• Sal Castro
    Salvador B. Castro (October 25, 1933 – April 15, 2013) was a Mexican-American educator and activist. He was most well known for his role in the 1968 East Los Angeles high school walkouts, a series of protests against unequal conditions in Los Angeles Unified School District (LAUSD) schools. After he retired from teaching, he continued to lecture about his experiences and the importance of education, especially for Mexican Americans. Castro was born in Los Angeles and began kindergarten at Belvedere Elementary School in East Los Angeles, but moved to Mexico when his father was forcibly repatriated during the "Repatriation Movement". There he attended a private elementary school in Mazatlán, Sinaloa. Returning to East L.A. while still in grade school, he experienced discrimination for speaking Spanish in the classroom. After graduating from Cathedral High School, a Catholic school, he was drafted into the Army. He saw no combat action as hostilities with Korea ceased shortly after his entry, but was stationed at bases in Atlanta, Georgia and Fort Jackson, South Carolina. Always interested in higher education, he was particularly impressed by the campus of College of William and Mary while stationed in Virginia but he left the Army to marry his high school sweetheart, and attended Los Angeles City College (LACC) before transferring to L.A. State, now known as California State University Los Angeles (Cal State LA) where he obtained his B.A. in social science. He died in Los Angeles on April 15, 2013.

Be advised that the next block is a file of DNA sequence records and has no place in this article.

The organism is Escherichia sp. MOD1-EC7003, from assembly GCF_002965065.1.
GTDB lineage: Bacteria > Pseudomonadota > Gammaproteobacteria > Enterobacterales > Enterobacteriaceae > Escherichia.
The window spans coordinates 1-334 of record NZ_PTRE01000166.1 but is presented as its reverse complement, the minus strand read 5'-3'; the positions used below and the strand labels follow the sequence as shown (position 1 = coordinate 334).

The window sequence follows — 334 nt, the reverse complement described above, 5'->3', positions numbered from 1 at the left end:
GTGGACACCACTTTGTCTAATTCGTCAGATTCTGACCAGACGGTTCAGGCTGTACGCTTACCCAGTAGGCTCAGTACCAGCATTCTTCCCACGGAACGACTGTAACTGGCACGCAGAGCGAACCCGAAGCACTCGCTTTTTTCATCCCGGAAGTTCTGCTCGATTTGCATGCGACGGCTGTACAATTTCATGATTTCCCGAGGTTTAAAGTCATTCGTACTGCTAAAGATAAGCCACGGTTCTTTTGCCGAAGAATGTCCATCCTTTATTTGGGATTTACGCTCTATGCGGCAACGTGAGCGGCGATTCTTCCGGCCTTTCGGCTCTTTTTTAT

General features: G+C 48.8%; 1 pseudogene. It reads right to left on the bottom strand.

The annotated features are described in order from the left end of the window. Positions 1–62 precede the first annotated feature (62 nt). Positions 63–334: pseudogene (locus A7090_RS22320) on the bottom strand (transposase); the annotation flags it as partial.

• Dolores Huerta
    • Birthplace: New Mexico, USA
    Dolores Clara Fernández Huerta (born April 10, 1930) is an American labor leader and civil rights activist who, with Cesar Chavez, is a co-founder of the National Farmworkers Association, which later became the United Farm Workers (UFW). Huerta helped organize the Delano grape strike in 1965 in California and was the lead negotiator in the workers' contract that was created after the strike.Huerta has received numerous awards for her community service and advocacy for workers', immigrants', and women's rights, including the Eugene V. Debs Foundation Outstanding American Award, the United States Presidential Eleanor Roosevelt Award for Human Rights and the Presidential Medal of Freedom. She was the first Latina inducted into the National Women's Hall of Fame, in 1993.Huerta is the originator of the phrase, "Sí, se puede". As a role model to many in the Latino community, Huerta is the subject of many corridos and murals.